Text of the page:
Virgin Trains had record sales during the run-up to Christmas, despite some of the worst December weather for more than 40 years.
Ticket sales increased 5% during the seven days leading up to Christmas (December 18-24), compared to the same period in 2009. More than 430,000 tickets were sold during the week on the West Coast line, serving Scotland, North-West England, north Wales and the Midlands.
The rise came as Virgin Trains maintained a full advertised timetabled service throughout most of the week before Christmas, in spite of snow that closed many airports and brought the road network to a standstill.
Virgin Trains ran services to all destinations throughout the freezing conditions, and staff and partners such as Network Rail, and train maintenance companies Alstom and Bombardier worked around the clock to ensure services kept going. This meant that, during December, Virgin Trains ran well over 90% of services on its 750-mile network.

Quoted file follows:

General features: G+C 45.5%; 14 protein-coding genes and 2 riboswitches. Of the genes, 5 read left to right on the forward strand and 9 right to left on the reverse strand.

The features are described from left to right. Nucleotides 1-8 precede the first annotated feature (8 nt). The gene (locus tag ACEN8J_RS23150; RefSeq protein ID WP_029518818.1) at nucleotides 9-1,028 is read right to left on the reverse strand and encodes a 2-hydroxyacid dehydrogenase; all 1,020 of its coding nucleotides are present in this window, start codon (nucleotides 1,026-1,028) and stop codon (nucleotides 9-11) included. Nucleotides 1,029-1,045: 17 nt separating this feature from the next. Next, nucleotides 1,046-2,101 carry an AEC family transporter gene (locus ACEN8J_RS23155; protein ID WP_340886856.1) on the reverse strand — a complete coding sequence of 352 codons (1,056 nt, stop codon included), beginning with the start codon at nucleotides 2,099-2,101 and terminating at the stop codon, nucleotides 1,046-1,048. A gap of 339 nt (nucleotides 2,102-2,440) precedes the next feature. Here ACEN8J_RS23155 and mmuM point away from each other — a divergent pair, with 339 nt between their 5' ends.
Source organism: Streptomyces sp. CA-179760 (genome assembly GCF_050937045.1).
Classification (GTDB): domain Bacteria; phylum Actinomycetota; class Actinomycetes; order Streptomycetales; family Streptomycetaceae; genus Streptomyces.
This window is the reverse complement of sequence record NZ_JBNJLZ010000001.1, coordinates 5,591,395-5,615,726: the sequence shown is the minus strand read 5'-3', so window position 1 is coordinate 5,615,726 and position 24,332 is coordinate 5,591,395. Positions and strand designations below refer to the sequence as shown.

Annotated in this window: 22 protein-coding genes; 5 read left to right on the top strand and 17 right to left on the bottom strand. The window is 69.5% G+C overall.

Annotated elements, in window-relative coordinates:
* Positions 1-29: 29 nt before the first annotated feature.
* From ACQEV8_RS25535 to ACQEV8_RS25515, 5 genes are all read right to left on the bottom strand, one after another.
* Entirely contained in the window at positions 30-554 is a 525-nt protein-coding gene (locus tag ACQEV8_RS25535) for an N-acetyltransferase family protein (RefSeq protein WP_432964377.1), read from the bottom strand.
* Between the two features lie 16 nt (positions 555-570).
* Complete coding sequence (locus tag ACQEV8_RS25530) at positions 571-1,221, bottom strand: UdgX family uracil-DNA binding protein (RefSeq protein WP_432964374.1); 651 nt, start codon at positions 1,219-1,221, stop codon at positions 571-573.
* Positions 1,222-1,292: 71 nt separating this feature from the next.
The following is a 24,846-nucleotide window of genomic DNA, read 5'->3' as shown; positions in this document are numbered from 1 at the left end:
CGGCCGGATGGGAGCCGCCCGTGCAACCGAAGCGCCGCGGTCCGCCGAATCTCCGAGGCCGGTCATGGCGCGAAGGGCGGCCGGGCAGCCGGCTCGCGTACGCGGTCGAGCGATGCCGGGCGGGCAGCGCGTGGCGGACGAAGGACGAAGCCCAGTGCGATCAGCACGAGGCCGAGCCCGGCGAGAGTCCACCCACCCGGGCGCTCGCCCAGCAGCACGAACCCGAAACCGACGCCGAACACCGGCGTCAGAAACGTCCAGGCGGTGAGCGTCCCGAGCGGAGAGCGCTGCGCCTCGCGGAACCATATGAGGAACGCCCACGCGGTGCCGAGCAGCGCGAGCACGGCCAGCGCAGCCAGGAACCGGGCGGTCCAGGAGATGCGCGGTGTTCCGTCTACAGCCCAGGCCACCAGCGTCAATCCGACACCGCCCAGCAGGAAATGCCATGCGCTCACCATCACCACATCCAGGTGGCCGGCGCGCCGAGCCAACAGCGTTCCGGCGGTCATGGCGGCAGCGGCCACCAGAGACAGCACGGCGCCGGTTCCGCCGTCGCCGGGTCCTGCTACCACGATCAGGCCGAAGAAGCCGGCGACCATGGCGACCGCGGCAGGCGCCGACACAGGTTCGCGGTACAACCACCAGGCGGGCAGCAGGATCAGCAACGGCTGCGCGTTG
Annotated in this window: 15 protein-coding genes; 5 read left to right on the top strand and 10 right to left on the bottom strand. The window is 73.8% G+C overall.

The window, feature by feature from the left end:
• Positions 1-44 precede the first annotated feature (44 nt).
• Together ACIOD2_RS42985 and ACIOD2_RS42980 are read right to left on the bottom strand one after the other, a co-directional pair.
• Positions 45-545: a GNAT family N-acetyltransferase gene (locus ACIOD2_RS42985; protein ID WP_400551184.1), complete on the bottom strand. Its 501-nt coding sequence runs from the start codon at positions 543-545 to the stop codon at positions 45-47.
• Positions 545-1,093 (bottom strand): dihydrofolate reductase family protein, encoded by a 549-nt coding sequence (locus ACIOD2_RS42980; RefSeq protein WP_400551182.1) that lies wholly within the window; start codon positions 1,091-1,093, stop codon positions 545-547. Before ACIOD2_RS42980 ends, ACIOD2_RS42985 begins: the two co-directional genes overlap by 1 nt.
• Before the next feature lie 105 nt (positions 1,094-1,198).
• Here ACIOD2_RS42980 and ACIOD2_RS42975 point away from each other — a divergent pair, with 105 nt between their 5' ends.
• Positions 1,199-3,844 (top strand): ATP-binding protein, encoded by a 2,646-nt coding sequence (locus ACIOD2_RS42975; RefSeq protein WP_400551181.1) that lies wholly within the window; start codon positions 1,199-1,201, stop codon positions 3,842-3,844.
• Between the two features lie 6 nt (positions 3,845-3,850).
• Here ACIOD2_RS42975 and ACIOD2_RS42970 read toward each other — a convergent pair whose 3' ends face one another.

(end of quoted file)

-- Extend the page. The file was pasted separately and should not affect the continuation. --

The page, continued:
Many travellers who abandoned flights to and from Ireland decided to travel by train and ferry and others took the train to and from Glasgow rather than risk heavy airport disruption. Thousands more customers also travelled with Virgin Trains after their services on other routes were disrupted, although these figures are not included in the record sales.
Virgin Trains also saw a record number of seat reservations made over the two-week period (December 15-January 3) with over 620,000 made, up 14% on the previous year.
Chris Gibb, COO, said “The period ahead of Christmas was extremely difficult for customers and staff but I am proud that we maintained a service throughout, working closely with our partners in the rail industry. The increased ticket sales show that our customers appreciated the level of service we were able to offer in very difficult circumstances.”